Reminder Jury / The State Must Prove!

Reminder Jury / The State Must Prove!

Just a reminder jury, it is the State, it is the Police, it is the Prosecutor that has to prove guilt.

When you go to the King County Court to serve on a jury it is a safe bet to assume the Judge, Police and Prosecutors are lying – make them prove, with evidence, (accusations are not evidence), whom they have accused.

There is no such thing as trusting the State, trusting the Police or trusting the Prosecutor – they have to prove, with evidence that a crime took place.

Not only is such the law, but Justice with a capital J demands it.

Never let a Judge talk you out of your conscious and the need for evidence, because it will cost you your very soul.

To show favoritism towards the State of Washington, Police or Prosecutor is just flat-out sinful, a perversion of Justice,

Do not pervert justice; do not show partiality to the poor or favoritism to the great, but judge your neighbor fairly. (Leviticus 19:15)

Enumclaw.com : opinion that counts |  Monday, March 14, 2016

Article Reference

(reason.com)—Last week a West Virginia woman who stood between her dog and a state trooper intent on killing him was acquitted of obstructing an officer by a jury in Wood County. It took jurors just half an hour to acquit 23-year-old Tiffanie Hupp after they watched the video of the incident that Hupp’s husband, Ryan, shot with his cellphone.

Trooper Seth Cook came to the Hupps’ house on May 9, 2015, in response to a dispute between a neighbor and Ryan’s stepfather. There Cook encountered Buddy, a Labrador-husky mix who was chained outside the house. The dog, whom Hupp describes as “a big baby,” ran toward Cook, barking, and Cook backed up. Even though the dog had reached the end of his chain and Cook was not in any danger, he drew his pistol. “I immediately thought, ‘I don’t want him to get shot,'” Hupp, who was in the yard with her 3-year-old son, told the Charleston Gazette-Mail. The video shows her stepping in front of Cook, at which point he grabs her, throws her to the ground, picks her up, leans her against his cruiser, and handcuffs her.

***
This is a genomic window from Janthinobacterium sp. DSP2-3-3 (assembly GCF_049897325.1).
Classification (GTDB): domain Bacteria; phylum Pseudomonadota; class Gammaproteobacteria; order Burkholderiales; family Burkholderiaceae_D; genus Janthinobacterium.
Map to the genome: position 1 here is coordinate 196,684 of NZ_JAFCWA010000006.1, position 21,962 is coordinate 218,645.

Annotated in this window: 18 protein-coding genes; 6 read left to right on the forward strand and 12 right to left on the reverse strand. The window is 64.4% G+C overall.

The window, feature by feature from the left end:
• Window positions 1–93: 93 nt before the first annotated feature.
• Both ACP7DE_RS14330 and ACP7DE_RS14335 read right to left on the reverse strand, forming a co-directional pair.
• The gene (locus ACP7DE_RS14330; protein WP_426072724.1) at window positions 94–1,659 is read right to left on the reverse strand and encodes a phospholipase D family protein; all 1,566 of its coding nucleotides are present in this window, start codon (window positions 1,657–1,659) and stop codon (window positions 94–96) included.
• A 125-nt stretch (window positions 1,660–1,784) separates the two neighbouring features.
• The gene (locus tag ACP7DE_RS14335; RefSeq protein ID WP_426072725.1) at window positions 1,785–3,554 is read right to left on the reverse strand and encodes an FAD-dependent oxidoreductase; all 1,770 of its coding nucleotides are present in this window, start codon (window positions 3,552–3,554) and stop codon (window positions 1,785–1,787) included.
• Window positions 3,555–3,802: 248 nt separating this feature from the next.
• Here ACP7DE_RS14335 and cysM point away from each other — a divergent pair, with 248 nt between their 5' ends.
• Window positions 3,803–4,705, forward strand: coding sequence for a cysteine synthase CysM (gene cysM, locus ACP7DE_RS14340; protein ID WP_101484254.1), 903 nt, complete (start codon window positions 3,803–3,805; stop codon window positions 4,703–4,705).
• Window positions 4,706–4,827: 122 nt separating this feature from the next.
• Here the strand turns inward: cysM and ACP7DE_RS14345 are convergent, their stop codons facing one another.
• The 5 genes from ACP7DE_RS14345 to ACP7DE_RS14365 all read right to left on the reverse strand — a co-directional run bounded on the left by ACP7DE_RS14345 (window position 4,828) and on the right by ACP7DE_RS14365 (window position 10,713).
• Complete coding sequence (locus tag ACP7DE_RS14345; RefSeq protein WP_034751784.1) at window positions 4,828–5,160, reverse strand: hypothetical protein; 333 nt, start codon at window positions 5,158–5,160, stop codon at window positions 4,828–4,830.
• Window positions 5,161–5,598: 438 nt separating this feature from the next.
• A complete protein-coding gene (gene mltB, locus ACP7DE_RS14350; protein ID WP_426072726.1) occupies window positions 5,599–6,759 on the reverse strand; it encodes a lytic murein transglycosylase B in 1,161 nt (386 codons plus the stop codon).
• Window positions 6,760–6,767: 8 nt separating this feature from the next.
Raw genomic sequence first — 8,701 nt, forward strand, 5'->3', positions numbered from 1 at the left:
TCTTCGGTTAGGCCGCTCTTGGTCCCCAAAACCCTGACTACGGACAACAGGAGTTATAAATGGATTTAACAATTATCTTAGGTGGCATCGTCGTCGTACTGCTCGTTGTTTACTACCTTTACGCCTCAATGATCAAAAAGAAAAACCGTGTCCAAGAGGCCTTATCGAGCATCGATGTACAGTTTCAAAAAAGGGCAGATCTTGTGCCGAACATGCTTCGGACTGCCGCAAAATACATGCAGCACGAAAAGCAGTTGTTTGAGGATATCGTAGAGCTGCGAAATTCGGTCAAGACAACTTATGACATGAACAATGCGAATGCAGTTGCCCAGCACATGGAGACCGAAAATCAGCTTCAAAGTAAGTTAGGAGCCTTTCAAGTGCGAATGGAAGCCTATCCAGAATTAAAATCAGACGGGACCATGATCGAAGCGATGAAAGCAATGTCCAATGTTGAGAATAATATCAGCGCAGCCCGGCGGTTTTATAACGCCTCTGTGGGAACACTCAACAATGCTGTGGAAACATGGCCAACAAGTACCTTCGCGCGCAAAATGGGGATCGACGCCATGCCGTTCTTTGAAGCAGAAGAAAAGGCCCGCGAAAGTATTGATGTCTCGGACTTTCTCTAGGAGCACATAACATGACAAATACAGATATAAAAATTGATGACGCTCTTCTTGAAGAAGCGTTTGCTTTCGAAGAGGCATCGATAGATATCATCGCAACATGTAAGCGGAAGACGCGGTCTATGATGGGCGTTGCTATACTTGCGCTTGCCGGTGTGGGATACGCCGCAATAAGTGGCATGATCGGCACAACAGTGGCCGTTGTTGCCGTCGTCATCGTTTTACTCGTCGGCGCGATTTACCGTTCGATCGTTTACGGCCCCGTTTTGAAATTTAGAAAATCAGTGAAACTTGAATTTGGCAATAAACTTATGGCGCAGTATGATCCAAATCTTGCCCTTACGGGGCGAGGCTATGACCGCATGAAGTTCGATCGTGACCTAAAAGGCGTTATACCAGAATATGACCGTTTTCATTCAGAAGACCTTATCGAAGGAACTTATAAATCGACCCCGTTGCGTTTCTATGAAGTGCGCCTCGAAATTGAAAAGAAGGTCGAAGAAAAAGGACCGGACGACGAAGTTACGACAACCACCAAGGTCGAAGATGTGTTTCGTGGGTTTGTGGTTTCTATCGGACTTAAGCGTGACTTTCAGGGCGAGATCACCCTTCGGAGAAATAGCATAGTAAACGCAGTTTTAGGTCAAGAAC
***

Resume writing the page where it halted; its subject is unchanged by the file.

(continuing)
“The officer alleged in the complaint that she raised her arm,” Hupp’s lawyer, David Schles, told the Gazette-Mail, “but we did stop-frame [of the video] for the jury, and it showed she was stationary, her arms at her side….All she said was ‘Don’t do that,’ and [Cook] grabbed her by the bicep and spun her around, and she ends up falling down.”

Hupp told PINAC her case hinged on her husband’s video, which they did not have for weeks after the incident because Cook confiscated the phone, which he was unable to access because it was protected by a password. “Without that video, it’s just my word against a state trooper,” she said. “Nobody is going to believe my word over law enforcement.”